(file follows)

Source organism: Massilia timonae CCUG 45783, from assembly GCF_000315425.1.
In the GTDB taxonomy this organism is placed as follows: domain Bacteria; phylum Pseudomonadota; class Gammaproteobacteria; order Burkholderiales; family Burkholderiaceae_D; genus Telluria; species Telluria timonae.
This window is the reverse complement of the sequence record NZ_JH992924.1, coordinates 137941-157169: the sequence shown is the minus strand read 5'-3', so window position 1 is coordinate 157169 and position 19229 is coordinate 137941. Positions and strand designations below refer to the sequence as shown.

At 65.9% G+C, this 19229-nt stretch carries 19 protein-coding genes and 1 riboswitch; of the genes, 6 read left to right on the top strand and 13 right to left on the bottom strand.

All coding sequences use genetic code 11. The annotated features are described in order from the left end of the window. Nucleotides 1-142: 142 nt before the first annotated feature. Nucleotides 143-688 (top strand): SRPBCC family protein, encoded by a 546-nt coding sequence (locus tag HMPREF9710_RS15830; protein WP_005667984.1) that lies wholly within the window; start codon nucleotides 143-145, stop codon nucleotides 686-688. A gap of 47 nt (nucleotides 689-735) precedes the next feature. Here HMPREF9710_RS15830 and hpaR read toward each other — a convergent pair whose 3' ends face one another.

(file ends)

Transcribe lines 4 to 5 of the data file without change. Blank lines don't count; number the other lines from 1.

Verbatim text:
At 65.9% G+C, this 19229-nt stretch carries 19 protein-coding genes and 1 riboswitch; of the genes, 6 read left to right on the top strand and 13 right to left on the bottom strand.

All coding sequences use genetic code 11. The annotated features are described in order from the left end of the window. Nucleotides 1-142: 142 nt before the first annotated feature. Nucleotides 143-688 (top strand): SRPBCC family protein, encoded by a 546-nt coding sequence (locus tag HMPREF9710_RS15830; protein WP_005667984.1) that lies wholly within the window; start codon nucleotides 143-145, stop codon nucleotides 686-688. A gap of 47 nt (nucleotides 689-735) precedes the next feature. Here HMPREF9710_RS15830 and hpaR read toward each other — a convergent pair whose 3' ends face one another.